In the show’s new incarnation, the preoccupation with doubleness has moved from an underlying preoccupation to a formal conceit. In other words, doubleness has moved from being an interior phenomenon to an exterior one. The secret doubleness that drove the original series is now out in the open. And this, I think, is Lynch’s way of mocking the crude way of thinking about doubleness that has taken over American life during the past twenty-five years, and that has become even more central to America’s conception of itself in the aftermath of the 2016 election.
The central thread of Twin Peaks: The Return involves, of course, Dale Cooper. Since the end of the original run, a version of Cooper – the version possessed by Bob – has been travelling the world doing Evil Things. (We know he’s evil because he wears a snakeskin jacket and never smiles; also because he continually murders people in cold blood.) Now, however, the “Good Dale” (as Annie calls him in Fire Walk With Me) has made a botched attempt to escape from the Black Lodge, and has wound up inhabiting the body of Dougie Jones, a loser insurance salesman from Las Vegas. The main thrust of Twin Peaks: The Return seems to be a long-delayed showdown between Good Cooper and Evil Cooper – though this is to radically simplify a preposterously elaborate and possibly even insane set of plotlines that may nor may not actually intersect in any meaningful way later in the season).
Lynch’s method is to go to parodic extremes with his doubling. Just as Evil Cooper is super-Evil, so Good Cooper (Dougie) is super-Good. Good Cooper is, in fact, basically an infant: all he can do is chug down coffee and repeat what people say to him. Despite this, everyone mistakes Dougie for a fully operative adult. Dougie is also guided by a kind of ignis fatuus, a dancing flame that guides him to slot machines that pay out, and that enable him to do such a good job on his insurance paperwork that he uncovers a scam his superiors had missed. Meanwhile, Evil Cooper schemes and plans and murders (in one of the show’s most bewilderingly unnerving moments, he shows a woman he is about to kill a playing card with a weird black lump drawn on it. “THIS IS WHAT I WANT,” he says. This should be stupid, but is actually terrifying).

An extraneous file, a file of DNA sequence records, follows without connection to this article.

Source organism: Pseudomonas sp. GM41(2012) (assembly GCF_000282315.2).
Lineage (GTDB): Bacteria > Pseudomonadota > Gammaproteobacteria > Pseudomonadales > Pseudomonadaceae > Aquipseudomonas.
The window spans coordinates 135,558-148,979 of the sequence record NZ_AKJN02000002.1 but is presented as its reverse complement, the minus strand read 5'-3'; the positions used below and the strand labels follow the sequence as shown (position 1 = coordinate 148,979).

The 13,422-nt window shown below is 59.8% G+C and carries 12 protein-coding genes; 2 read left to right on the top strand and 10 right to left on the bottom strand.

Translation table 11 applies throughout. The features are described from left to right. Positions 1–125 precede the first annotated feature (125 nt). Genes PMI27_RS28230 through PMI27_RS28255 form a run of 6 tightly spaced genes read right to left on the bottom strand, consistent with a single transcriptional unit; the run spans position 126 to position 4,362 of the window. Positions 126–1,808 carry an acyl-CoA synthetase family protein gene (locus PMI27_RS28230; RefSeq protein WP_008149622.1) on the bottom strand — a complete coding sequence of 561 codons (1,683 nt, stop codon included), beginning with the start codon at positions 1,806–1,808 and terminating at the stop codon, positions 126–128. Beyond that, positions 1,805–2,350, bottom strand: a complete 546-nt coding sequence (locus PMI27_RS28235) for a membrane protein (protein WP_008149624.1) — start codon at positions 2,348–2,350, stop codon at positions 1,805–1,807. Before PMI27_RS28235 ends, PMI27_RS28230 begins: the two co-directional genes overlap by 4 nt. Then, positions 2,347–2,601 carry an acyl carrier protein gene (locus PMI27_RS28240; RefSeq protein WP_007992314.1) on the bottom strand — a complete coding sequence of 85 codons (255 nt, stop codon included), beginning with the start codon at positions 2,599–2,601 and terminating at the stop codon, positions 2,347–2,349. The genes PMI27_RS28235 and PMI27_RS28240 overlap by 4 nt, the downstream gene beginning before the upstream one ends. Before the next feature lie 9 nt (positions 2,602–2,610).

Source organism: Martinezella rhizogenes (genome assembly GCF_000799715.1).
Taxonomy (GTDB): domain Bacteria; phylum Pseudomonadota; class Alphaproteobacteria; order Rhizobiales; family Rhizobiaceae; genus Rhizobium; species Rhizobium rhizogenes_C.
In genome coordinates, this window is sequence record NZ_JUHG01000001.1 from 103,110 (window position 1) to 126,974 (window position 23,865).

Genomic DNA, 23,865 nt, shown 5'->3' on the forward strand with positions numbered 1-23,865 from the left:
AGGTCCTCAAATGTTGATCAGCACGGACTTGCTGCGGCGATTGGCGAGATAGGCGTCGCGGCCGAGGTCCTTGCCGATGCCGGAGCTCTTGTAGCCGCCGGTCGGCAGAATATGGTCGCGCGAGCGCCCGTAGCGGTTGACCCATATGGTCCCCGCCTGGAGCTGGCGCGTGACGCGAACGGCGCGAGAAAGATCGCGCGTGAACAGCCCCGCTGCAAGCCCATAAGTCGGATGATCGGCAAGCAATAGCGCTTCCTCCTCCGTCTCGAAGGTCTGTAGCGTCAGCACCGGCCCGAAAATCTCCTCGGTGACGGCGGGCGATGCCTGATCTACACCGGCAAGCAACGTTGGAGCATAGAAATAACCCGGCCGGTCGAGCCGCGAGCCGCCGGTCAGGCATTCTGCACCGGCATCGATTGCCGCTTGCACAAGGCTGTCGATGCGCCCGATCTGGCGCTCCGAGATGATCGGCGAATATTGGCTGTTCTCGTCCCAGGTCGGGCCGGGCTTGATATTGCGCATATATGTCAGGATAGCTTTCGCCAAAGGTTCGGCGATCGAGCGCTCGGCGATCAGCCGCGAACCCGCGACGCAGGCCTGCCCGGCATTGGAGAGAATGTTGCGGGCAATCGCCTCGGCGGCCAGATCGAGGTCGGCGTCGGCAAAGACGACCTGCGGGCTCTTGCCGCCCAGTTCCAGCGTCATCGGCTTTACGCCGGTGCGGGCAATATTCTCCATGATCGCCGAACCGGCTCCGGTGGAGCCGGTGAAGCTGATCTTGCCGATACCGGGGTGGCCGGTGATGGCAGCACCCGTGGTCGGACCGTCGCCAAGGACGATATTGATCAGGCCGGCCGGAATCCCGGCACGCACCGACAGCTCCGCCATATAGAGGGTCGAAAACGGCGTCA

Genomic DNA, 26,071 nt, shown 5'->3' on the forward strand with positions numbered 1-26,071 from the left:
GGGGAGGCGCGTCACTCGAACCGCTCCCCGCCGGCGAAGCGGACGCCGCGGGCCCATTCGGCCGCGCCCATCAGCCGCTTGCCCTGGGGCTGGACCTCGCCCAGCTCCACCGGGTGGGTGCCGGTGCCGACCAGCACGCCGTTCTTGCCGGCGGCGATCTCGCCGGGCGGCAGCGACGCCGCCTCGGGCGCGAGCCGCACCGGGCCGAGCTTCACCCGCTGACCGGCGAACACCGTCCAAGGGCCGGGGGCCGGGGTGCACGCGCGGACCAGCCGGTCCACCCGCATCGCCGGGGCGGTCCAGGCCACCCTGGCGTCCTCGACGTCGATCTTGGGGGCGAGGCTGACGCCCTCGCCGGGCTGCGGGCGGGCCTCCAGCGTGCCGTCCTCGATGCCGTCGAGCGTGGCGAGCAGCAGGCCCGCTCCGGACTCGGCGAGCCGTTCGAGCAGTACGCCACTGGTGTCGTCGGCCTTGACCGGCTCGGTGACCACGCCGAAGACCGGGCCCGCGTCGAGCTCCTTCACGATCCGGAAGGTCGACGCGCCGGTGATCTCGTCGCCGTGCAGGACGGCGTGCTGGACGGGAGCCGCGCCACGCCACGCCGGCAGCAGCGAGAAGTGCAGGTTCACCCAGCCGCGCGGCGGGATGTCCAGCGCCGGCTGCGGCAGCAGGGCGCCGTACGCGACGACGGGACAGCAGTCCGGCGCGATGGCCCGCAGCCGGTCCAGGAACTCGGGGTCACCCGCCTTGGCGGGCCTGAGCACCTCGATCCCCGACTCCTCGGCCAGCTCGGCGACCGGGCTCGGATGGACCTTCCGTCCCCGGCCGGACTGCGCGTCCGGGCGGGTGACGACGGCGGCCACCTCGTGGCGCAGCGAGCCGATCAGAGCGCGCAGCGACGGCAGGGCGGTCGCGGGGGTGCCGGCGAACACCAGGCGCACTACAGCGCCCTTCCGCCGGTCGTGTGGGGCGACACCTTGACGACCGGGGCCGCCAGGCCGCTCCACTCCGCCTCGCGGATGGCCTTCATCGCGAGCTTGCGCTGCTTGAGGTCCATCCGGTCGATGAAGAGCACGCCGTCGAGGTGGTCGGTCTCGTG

Cooper has been literally doubled: there are two of him, one ridiculously good, the other ridiculously evil. This, I think, is a very Lynchian joke about how essentially limiting it is to see the world in purely binary terms. I think we can read the Evil Coop/Dougie Jones plotline as a satire of the crude binary valences of much American public discourse – an elaborate gag about polarised thinking. If we don’t negotiate our tragic doubleness internally, Lynch seems to be saying, then we are actually completely useless. Literal doubleness, for Lynch, is an unsustainable predicament; the tragic (because doomed) attempt to achieve internal wholeness is all.
I think Lynch is reflecting – and subverting – contemporary American experience here just as profoundly as he did in the original Twin Peaks. Twenty-five years after it last aired, Twin Peaks returns to an America more than ever riven by – and, crucially, conscious of – a sense of its own doubleness. The election contest between Hillary Clinton and Donald Trump led everybody to decide that America is now a country viciously divided between liberal, educated, wealthy, mostly urban elites, and an underclass of reactionary, poor (and poorly educated), mostly rural workers. In other words, there are now two Americas, each seeing itself as purely good and the other as purely evil. The doubleness of American life is no longer hidden; it is, at least according to the conventional wisdom, now out there for all to see. And between these twin peaks, no one, it seems, can chart a course. America feels, to itself, irreparably split in two; the proper response, surely, is simply to scream.
So, this is to propose one way of reading Twin Peaks: The Return – as an elaborate joke about doubleness, played on a self-consciously doubled America. Of course there are nine episodes still to go, so this particular analysis may fall flat on its face before we’re through. Gotta light?